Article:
The Debate over Deism

THERE IS A weary dispute over the Founding Fathers which rashes out every now and then. It arises inevitably like this: some Protestant minister or Republican politician or other will attempt to claim that the Founders were all Christians, that the United States is essentially a Christian nation from its origins, that any distancing of the United States, either in society or in government, from Christian principles therefore amounts to a betrayal of the original American spirit; and he will cite original quotations from the Founders to support his point. Then some new atheist or old libertarian will retort that the Founders, far from being Christians, were in fact deists, which—this enterprising soul will insist—means proto- or even crypto-atheists, who regarded Christian morality as pernicious and who wished to establish a nation which one day could flourish as the first unambiguously secular nation of all the world; and he will cite contradictions in the Founders’ own speeches and writings to support his point.
      In the first place, it is worth reminding that the Founding Fathers, or at least the greatest of them, were men of high intelligence, profound and constant study, and extensive witness of socially turbulent times. They were men who had gleaned their opinions from decades and decades of personal experience and inveterate independent contemplation. That is to say, they were men who had each arrived at radically different conclusions about the world and good governance, and who universally agreed on just about no single point whatsoever, if not that the United States should be an independent nation. It is indisputable that there were Christians amongst them; just as it is improbable that none of them doubted certain revered and hoary old dogmas. This constant bickering over their general beliefs, this incessant attempt to claim them as a group for one’s own camp, is not only doomed to constant frustration: it is also in bad taste.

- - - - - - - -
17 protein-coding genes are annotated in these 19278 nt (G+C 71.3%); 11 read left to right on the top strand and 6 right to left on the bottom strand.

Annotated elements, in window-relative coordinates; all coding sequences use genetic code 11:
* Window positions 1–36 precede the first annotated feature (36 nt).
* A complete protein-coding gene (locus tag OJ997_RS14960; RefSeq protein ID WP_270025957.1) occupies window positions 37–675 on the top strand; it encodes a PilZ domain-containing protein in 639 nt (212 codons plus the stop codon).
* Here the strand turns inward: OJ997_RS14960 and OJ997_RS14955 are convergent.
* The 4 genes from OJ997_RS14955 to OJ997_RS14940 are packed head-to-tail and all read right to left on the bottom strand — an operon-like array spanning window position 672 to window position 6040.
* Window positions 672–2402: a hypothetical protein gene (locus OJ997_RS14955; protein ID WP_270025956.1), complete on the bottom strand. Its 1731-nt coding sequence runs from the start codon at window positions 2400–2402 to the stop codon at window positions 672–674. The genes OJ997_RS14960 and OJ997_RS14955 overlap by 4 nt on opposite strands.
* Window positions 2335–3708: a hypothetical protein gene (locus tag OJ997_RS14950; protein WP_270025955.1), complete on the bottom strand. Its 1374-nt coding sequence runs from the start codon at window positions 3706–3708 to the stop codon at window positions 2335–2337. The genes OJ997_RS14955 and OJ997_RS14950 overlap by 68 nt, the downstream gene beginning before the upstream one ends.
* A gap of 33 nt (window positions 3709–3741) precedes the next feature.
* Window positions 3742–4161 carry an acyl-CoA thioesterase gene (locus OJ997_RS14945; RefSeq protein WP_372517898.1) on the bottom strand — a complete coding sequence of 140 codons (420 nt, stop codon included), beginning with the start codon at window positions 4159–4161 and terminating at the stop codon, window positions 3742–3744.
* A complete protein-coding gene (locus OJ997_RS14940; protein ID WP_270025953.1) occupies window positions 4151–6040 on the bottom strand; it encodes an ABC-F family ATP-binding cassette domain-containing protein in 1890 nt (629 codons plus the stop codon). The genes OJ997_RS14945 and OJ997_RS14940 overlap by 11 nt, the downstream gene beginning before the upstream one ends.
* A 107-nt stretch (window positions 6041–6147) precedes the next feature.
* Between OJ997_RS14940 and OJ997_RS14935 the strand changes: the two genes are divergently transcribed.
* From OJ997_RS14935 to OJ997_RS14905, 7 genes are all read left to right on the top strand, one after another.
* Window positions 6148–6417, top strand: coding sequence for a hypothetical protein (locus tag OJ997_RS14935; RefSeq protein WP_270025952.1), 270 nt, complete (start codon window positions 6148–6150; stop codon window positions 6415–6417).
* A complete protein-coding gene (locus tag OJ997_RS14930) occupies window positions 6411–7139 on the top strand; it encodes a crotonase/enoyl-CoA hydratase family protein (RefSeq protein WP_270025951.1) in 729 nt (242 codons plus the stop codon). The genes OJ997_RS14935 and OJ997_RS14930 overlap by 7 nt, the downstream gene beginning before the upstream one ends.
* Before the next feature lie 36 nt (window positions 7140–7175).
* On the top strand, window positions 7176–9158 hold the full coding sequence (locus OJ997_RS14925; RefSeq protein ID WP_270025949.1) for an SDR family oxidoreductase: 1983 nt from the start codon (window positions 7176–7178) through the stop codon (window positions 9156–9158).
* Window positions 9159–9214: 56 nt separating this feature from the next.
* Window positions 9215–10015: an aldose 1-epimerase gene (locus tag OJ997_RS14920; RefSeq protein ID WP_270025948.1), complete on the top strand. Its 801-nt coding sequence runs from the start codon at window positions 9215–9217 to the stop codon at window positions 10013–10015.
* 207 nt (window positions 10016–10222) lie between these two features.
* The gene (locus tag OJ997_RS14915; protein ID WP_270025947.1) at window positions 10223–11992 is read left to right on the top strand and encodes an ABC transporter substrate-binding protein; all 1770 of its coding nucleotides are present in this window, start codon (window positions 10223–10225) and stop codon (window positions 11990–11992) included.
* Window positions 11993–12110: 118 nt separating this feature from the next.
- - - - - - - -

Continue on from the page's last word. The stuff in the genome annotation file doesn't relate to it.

Nonetheless, lay this aside. I would like to provide a third alternative.
    As stated, the new atheists and their allies like to claim that the deism of the Founders was simply the final form assumed by a dying faith, and that intelligent men of their day were drawn to it either because they themselves tended toward atheism and had not the courage to take the final step, or, more likely, because they lived in times which would have persecuted them for impiety, and consequently had to don the last rags of the religion that they themselves had unraveled. By this understanding, these deists would have preferred to express their disbelief openly, and they would have had no qualms about seeing it spread throughout all ranks of their society; but because their contemporaries were on the whole a pack of deluded and militant Puritans, they were forced to dissimulate.
      Such a position is correct at least this far: there are intriguing contradictions in the lives and in the speeches of the Founders which are in want of interpretation. To furnish such, our new atheists make one of their frequent assays toward profundity. But alas, they are not fashioned for the deep places: they simply thrash about too much, so that, despite their best attempts, they remain but ever shallow, once again shallow.
      Then the little deeper layer: Deism is precisely the public philosophy that a wise man of the Founders’ day would adopt, who wished at once to secure the blessings of religious faith for society, and simultaneously to dampen that destabilizing zeal and fierce intolerance which Christianity has periodically incited. Deism would be precisely that ideology which a man would promulgate to his society, who perceived that virtue with insufficient belief in God is sure in any society to degenerate, while virtue with excessive belief in God it is equally certain to mutate into hard and violent factionalism. Deism in the epoch of the Founders was nothing but responsible statecraft.
      And thus this question as to whether the Founders, in their public capacity, were more atheists or more Christians, to my mind altogether betrays the point: the Founders first and foremost were Deists.



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